Everyone of us is a country and a culture unto each other. It is the mark of American culture. Each of us has been negotiating this as soon as we notice consciousness. It's about power, class, and color ("Ay, ¡que chulo!"). We do know the game. It is played and played as much as a video game: You learn to play with your own skills. Are you a priest, a warrior, a businessman, a teacher, a muscian, an artist, a plumber, a writer, an engineer, a doctor...? The best weapon is to work harder, do more, be better. Be proud when the time comes. Be humble and be generous. But don't take any guff (no pedo).

Question: I was wondering if you could elaborate on your hatred of the gender slash (chicano/a). Do you not think this difference is important, or that it serves a purpose? Unity, solidarity and equality are noble goals, but do you honestly think that distinctions, such as gender, are always bad. Can't people cooperate while remaining on different sides of a border?

Dagoberto: It's that I hate freaking Stalinist bureacrat jargon, like being forced to join a political party (right or left?), so no me gusta the slash thing, even as I say (though I am not allowed to, probably) I understand the issue it underlies. So yeah, go ahead, whack me with it now. Whack me with that big stick. Smack smack. I'm cowering, taking my lashing. I will say, my back exposed, watching you, it sure looks like trouble to carry around, makes you look... well, it just ain't enough, is it? And don't it make into caricature what's, otherwise, a valuable subject? It's obviously about me, not as an individual, but about my hormones and genes, and what can I do about it now? But I hate to say it but it doesn't really hurt that much, I'm sorry. So go on, whack and smack. Isn't it hard to go to cool parties, meet someone you like, and — since it's always there at your side — I'm sure then you have to discuss it? What a drag it must be to carry it around when you step out to eat, having to check it at the door, not forget it like an umbrella. I forget those all the time! It just doesn't look very fun. I suppose probably I'm just too dumb, those juicy hormones of mine making me too burpy drunk. So sorry. But hey, I'm telling you, I give up, I surrender — I am a Chicana writer, I surrender my O, you win. Can't that be enough?? Just tell me what I gotta do.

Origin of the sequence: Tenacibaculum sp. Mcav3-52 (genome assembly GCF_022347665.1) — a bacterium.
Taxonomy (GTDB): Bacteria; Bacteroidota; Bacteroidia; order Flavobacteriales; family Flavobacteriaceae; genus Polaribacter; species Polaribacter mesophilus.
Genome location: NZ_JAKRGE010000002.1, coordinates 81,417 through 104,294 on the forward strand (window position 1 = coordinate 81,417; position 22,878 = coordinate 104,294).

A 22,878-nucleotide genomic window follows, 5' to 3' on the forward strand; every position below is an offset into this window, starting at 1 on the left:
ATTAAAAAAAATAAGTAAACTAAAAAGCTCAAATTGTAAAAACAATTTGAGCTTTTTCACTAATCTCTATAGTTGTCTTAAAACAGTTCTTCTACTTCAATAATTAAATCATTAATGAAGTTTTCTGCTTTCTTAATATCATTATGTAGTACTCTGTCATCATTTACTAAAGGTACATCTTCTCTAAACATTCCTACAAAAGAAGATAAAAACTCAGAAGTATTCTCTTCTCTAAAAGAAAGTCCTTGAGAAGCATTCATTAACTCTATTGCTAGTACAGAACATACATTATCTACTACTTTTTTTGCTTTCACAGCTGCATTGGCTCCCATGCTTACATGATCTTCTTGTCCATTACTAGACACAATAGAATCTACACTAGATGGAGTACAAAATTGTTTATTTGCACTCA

Your Questions 1 | 2 >

Next > "I just crashed into my own border of intelligence!! A thick and high wall. I'm leaning here for now."

about Dagoberto Gilb

 

Dagoberto Gilb spent twelve years as a highrise carpenter with the United Brotherhood of Carpenters and is the author of The Magic of Blood, which won the 1994 PEN/Hemingway Award.

more...


The Magic of Blood


Read an excerpt from
The Magic of Blood
by
Dagoberto Gilb